As retirement progresses, Social Security becomes a more important financial resource for retirees, and many wish they had waited to claim so their benefits would be higher.

Failure of spouses to coordinate and view the long term. With most couples, each spouse tends to claim benefits upon retirement or when he or she concludes that it is the right time to claim benefits. Only rarely do spouses consider which decision would maximize the couple’s joint lifelong benefits and, most importantly, what the consequences will be after one spouse dies.

When both spouses are alive, two Social Security payments come into the household. After the death of a spouse, there is only one payment in the household. The surviving spouse usually receives the higher of his or her benefits or that which the other spouse received or was entitled to at the time of death.

It often makes sense for the highest-earning spouse to defer benefits for as long as possible, ideally until age 70. This ensures that the surviving spouse, whoever it is, receives the highest possible benefit. When both spouses apply for benefits early, the surviving spouse receives a fraction that would have been possible had the higher-earning spouse deferred benefits. When only one benefit comes into the household, the surviving spouse will really feel the difference in benefits.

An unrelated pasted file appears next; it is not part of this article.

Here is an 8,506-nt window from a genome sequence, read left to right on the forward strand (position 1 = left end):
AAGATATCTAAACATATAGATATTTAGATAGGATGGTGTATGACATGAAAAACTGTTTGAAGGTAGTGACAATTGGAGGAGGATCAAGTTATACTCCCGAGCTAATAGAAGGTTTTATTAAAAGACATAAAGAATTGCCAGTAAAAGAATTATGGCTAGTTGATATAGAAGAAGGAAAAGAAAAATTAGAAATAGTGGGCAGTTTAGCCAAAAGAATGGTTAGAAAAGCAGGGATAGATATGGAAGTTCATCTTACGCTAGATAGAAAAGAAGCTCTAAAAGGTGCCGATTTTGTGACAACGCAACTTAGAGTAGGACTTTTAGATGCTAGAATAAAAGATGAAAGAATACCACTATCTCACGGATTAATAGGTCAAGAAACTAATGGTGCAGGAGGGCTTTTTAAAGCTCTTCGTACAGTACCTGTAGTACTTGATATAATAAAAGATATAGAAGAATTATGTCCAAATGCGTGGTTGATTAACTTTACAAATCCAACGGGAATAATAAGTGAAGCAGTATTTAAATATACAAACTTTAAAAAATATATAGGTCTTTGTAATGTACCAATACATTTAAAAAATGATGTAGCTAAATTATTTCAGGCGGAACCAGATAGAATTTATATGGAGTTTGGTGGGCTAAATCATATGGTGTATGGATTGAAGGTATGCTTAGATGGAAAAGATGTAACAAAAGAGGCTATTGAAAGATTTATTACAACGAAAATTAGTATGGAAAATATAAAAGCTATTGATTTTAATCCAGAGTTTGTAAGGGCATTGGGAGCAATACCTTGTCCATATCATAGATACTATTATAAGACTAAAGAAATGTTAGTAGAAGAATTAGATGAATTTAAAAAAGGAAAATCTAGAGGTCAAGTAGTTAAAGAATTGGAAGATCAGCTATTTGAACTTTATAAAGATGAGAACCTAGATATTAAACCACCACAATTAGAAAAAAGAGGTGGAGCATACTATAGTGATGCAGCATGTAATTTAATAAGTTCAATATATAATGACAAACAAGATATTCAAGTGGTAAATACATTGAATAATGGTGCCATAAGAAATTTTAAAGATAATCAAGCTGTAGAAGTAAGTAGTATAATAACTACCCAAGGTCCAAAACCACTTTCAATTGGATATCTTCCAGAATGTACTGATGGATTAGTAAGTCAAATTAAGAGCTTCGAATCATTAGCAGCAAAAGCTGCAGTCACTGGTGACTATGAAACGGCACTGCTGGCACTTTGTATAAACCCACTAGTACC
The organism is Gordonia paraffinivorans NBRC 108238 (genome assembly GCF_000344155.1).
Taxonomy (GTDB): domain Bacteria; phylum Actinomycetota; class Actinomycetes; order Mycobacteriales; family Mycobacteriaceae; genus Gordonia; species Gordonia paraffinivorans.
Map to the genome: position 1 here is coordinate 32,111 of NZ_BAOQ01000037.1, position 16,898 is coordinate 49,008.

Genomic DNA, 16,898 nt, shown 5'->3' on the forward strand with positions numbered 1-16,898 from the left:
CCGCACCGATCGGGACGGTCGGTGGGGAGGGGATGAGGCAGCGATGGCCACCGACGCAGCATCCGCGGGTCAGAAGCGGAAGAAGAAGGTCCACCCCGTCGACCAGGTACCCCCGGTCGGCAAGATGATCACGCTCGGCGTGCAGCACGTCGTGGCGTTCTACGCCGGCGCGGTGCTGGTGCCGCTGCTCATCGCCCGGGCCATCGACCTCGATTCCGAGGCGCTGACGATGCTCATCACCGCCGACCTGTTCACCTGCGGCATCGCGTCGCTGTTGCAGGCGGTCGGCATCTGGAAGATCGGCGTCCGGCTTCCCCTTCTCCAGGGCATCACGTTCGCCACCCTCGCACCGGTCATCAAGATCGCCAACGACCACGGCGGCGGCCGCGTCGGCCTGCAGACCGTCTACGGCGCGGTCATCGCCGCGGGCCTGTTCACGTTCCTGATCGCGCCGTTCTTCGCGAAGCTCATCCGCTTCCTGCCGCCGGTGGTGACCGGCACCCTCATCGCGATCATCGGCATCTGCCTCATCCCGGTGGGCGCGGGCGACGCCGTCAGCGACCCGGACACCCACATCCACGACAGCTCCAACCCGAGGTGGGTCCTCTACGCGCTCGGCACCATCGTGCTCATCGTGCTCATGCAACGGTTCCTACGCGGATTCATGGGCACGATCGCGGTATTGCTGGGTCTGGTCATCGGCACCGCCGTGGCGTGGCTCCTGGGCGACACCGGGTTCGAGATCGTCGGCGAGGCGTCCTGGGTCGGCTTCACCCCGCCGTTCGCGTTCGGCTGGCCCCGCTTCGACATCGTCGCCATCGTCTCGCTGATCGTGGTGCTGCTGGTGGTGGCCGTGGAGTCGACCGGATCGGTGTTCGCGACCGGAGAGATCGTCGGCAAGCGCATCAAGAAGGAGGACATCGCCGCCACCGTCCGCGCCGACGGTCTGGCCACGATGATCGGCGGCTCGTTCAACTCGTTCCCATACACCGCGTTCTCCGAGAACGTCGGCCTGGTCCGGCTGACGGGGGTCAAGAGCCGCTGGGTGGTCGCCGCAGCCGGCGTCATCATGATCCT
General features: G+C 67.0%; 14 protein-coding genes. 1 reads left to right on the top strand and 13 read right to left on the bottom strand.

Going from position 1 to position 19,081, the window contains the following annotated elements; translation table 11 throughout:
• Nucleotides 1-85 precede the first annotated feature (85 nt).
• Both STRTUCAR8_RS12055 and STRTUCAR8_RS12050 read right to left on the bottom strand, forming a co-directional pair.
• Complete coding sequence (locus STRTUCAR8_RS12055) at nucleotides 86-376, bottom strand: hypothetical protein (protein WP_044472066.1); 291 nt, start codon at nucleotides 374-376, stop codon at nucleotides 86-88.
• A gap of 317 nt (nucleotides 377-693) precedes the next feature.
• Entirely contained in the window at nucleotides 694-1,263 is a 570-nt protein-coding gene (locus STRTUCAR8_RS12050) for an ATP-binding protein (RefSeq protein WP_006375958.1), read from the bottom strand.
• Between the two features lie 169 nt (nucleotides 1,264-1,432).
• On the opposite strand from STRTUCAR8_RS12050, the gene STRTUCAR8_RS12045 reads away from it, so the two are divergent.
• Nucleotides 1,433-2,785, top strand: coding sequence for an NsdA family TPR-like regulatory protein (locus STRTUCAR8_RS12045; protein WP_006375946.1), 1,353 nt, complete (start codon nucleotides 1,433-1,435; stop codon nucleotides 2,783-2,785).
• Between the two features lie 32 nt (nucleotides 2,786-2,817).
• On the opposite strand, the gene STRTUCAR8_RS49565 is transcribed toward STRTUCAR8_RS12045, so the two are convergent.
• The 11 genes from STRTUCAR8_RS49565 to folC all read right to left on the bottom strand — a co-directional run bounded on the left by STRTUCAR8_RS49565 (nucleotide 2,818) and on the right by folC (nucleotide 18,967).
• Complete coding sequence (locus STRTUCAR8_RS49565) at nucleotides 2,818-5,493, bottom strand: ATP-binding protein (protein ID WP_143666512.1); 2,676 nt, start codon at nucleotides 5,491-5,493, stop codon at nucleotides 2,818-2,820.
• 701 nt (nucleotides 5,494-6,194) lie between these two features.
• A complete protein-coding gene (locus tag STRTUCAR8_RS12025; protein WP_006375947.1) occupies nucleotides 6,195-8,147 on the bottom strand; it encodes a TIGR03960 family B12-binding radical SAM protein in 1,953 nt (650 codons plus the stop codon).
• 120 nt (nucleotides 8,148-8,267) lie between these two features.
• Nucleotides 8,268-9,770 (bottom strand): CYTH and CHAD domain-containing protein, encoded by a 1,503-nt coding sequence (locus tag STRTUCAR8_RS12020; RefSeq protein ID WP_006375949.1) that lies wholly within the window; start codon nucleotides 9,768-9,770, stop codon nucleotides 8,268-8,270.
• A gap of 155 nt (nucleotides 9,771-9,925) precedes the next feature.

Not knowing the options of a surviving spouse. A surviving spouse, especially one between the ages of 60 and 70, has more options and flexibility than other Social Security beneficiaries. Unfortunately, many are not aware of these options and Social Security cannot help them much.

In a series of reports since 2015, the SSA’s inspector general documented how the SSA routinely failed to follow its policies to help different types of beneficiaries maximize their benefits. Surviving spouses were abandoned by SSA in most reports, and the agency’s performance hasn’t improved much over the years.

Surviving spouses need to understand all of their options and analyze the choices carefully. There is enough money at stake to make it worth working with a financial advisor who is familiar with the rules.

Don’t crack the numbers. Many people make their decisions about claiming Social Security with intuition or by asking friends for advice. But there are many variables in the decision to claim Social Security, and it is best to use a robust Social Security calculator to calculate the lifetime benefits under different scenarios.

in my book, Where’s the Money: Secrets to Getting the Most Out of Your Social Security, I cite several studies that showed that a retirement benefit lasts longer when Social Security benefits are delayed, even if that means taking advantage of retirement savings to fund the delay in claiming Social Security benefits. That benefit is counterintuitive to many people, which is the case with many Social Security decisions.

A number of Social Security calculators are available online at reasonable prices, including on the SSA website. Before making a decision, it’s a good idea to use one or more options to compare your options.

Social Security benefits are one of the most valuable assets available to many Americans. Their value can be increased throughout life by making the right decisions about claiming benefits.